Crazy Horned Pronghorn

I think Gordy Krahn deserves a shirt that says,
“I shoot crazy-horned bucks.”
Whether it’s Texas or New Mexico, Gordy and I have a knack for finding non-typical, crazy-horned pronghorn bucks. Last year we were hunting the panhandle of Texas and came across this pronghorn that curved in low with oneprong and high with the other. We spotted him from a distance and quickly decided that was the buck we wanted to take. After a long stock, we arrived at our stopping point and started glassing.

I was rolling tape throughout the entire stalk getting great footage of everyone’s yelps as they crawled over cacti and other prickly pears. As Gordy and the guide were glassing the land in front, this little rascal spotted them from the side and started darting away. I had been filming them glassing and watched the ent
ire situation unfold through the viewfinder. 

Normally during moments like this you only wish you were rolling, and you're caught without a camera, but I got the action right as it unfolded. Gordy and the guide caught the buck’s movement, turned to prepare for a shot, but he was already on a dead sprint. The guide whistled, and out of curiosity, the pronghorn stopped. 
Bad move, buddy! It only took a split second and Gordy dropped him, crazy buck No. 1 down.  Now, here we are one year later, back on the trail, same species, but a new location.  This time we’re in New Mexico hunting with Kiowa Guide Service. 

As the sun peeked over the horizon the first morning, Gordy and I joked that we should probably find a “normal” buck this year. We explained our story from the year before to our guide and continued glassing. As the morning warmed up, there were bucks dotting the hillsides, but no sign of a shooter. The pronghorn were starting to rut and we observed one buck running from scrape to scrape. He was on a mission to cover as much ground as possible, check his scrapes, and rub his scent gland on every piece of sage in the field.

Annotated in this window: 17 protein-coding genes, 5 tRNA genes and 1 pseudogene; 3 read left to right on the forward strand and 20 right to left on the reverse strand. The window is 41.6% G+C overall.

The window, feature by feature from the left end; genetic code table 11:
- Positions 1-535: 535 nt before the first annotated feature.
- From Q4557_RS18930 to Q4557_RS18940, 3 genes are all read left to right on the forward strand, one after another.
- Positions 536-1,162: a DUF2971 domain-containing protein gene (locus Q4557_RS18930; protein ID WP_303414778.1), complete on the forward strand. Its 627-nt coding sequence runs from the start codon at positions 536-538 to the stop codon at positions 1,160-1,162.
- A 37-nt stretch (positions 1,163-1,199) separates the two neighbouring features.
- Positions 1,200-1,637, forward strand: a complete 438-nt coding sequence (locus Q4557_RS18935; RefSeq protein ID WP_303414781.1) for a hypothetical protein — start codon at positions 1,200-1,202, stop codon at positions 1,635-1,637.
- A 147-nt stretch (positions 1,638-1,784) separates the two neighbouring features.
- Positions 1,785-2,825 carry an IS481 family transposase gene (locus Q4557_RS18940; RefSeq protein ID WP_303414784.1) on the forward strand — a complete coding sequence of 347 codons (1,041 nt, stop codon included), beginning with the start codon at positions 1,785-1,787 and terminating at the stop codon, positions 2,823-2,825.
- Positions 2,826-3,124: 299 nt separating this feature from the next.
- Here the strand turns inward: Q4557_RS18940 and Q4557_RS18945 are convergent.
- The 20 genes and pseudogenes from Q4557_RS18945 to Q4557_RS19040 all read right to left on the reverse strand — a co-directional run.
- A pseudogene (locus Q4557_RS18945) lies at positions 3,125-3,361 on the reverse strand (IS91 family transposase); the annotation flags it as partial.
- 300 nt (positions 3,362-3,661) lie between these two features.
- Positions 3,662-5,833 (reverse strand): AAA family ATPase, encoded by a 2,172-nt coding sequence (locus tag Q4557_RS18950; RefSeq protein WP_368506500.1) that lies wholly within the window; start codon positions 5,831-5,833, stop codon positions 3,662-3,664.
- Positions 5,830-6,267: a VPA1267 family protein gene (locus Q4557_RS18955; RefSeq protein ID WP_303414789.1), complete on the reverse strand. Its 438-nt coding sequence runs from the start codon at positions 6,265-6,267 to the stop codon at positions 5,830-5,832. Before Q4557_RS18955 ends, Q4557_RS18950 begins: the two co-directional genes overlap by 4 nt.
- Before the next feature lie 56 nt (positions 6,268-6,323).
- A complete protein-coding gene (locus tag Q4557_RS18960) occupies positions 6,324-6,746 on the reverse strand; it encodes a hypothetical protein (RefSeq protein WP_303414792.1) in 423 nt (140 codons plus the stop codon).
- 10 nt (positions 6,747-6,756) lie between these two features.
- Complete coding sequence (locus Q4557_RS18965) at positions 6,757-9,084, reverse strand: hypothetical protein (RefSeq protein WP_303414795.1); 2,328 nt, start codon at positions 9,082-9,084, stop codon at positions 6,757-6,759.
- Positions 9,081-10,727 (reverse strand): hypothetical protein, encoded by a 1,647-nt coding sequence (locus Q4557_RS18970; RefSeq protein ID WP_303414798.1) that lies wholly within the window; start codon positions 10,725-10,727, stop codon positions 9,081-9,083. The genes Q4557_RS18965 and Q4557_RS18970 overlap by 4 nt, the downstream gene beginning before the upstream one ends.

Mid-morning we saw another mature pronghorn that was obviously gearing up for the rut and running off every buck in sight. I setup my tripod to get some footage, zoomed in, and the next thing I know I’m pulling out the zoom because he’s getting closer and closer.

Everyone brags about a pronghorn’s eyesight, but last time I checked I don’t look much like a four-legged critter.  This buck was convinced he needed to show me who’s boss, so he ran all the way to me and stopped 40 yards away!
He strutted his stuff showing off his dominance then decided he had enough and retreated back into the hillside. Guess he showed me!

Just before lunch we decided to glass one last section, and to our stomach’s dismay, there was a shooter buck.  He stuck out like a sore thumb, and he was anything but normal.
This pronghorn had horns sticking straight out of his head shooting straight toward the tip of his nose. He obviously had a ton of mass and length, and I can promise you, he was one of a kind. Within minutes of seeing the buck we started our stalk.  Over an hour later we were finally getting close, but hunting was tough.  The cover was sparse and Mr. Crazy Horn was with a few other animals.

This meant quadruple the eyes, all just waiting to pick up the slightest movement. After a five-minute stare down, which seemed to take an eternity, we were in place for the shot.  He was initially hidden in the shadows but finally stepped out and Gordy made a great shot.
Upon retrieval of our animal we were stunned to find that he was even crazier than the last buck we shot last year.
If we intend on shooting an even crazier buck next year we may need to broaden our horizons and look for land near nuclear power plants.

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